Implementation of a protocol at the level that is at normally requires a large amount of bug-prone code, such as code for handling tcp/ip connections, multi-threading, and request object reuse. Resin provides a simple way to handle protocols without requiring the implementation of that code.
Applications take advantage of Resin's highly tested and configurable server architecture and only need to implement some simple objects. Two classes are required, one which extends the abstract class and one which implements the interface.
A custom class derived from is a factory that produces custom Request objects.
The Protocol passes a
object to the Request object it creates. The Request object uses the
to obtain a read stream and a write stream.
The example in this tutorial is simple, it's main purpose is to override the
createRequest method to return an instance of the
request handling object.
It also stores and returns the protocol name.
is the interface used for implementing the class that handles a request. This is where the bulk of the work is done.
handleRequest() is called for each request.
Implementations should not assume that a new request object is created
for each new connection from a client. Resin may reuse a request object once
it has finished handling a request. It is guaranteed, however, that the
handleRequest() method of a given instance will only be handling a
single request at a time.
This means that any member variables must be initialized at the
beginning of the code in
The first step in handleRequest() is usually to obtain a and a from the Connection that was stored with the constructor. These streams are used to read raw data from the client and write raw data to the client.
This tutorial then goes on to initialize a parser and perform appropriate commands, depending on what is submitted by the client. The readStream is used to determine what to do, and the writeStream is used to send the response. The implementation here depends on the protocol that is being supported.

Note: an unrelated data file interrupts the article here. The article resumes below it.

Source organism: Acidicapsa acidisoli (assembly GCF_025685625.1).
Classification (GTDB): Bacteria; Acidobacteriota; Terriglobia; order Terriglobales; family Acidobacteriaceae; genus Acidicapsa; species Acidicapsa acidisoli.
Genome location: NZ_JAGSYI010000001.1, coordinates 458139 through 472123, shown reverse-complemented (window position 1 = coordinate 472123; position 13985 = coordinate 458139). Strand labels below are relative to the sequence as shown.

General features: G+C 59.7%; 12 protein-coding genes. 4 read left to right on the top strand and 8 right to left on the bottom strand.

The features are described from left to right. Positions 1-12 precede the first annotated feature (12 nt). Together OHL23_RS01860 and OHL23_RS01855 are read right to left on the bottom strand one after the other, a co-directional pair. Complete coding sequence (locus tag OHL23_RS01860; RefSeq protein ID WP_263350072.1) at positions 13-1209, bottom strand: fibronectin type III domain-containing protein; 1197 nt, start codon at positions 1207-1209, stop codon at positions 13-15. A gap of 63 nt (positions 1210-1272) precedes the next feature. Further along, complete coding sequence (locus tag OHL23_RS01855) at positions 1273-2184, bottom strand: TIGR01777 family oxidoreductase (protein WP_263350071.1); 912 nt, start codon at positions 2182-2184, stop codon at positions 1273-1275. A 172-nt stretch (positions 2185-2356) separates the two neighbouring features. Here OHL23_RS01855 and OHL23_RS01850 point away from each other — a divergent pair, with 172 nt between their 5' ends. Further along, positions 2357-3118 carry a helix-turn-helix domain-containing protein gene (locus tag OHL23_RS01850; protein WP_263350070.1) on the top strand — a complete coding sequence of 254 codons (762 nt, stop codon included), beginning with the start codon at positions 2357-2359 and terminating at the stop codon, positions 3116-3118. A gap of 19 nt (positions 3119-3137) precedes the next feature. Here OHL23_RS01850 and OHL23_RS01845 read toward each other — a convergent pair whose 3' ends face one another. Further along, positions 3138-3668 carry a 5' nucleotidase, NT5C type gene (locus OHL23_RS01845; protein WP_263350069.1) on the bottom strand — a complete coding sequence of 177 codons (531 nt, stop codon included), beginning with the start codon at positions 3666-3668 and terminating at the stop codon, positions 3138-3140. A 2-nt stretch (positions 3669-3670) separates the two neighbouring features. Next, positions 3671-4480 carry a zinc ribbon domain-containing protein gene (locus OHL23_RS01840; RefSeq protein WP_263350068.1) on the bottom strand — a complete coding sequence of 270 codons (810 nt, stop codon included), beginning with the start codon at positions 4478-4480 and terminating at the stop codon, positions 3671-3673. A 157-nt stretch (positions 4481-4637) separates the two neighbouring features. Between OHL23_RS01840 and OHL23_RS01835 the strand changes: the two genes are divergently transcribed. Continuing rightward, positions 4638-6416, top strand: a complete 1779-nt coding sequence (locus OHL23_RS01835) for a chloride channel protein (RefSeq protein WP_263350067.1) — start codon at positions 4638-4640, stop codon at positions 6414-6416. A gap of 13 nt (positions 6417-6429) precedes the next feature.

The protocol is handled at the server level in the Resin Environment
hierarchy. This means that the code has to be available to the appropriate
classloader. A jar with your code in it can be placed in
$RESIN_HOME/lib/, for example
The use of the Protocol class is configured with and .
This tutorial has to be deployed by hand in your installation of Resin.
The filesystem location of this tutorial is at the top of this page.
To run the demo, you can find the
build/magic8ball.jar file and
copy it to
ant build file is provided. Calling "ant deploy" will build the jar and deploy it in
Start Resin, or if it is already running wait for it to notice the new library and restart. The default Resin configuration will notice the new jar file (eventually) and restart itself. If you are impatient you can stop and start the server yourself.
The simplest way to test a protocol like the
is to use
The and classes are of course Resin specific. The and are as well.
If portability is a concern, implement a class that is similar in
functionality to .
Code that class to get passed a and a
. A bare-bones Resin-specific
ServerRequest can be used as a thin
wrapper to your custom class, and the Resin's ReadStream and
WriteStream can be passed as the
OutputStream. When porting to another application server (if they
provide this kind of functionality) you can code a thin-wrapper specific to
that app-server that uses your custom Request class.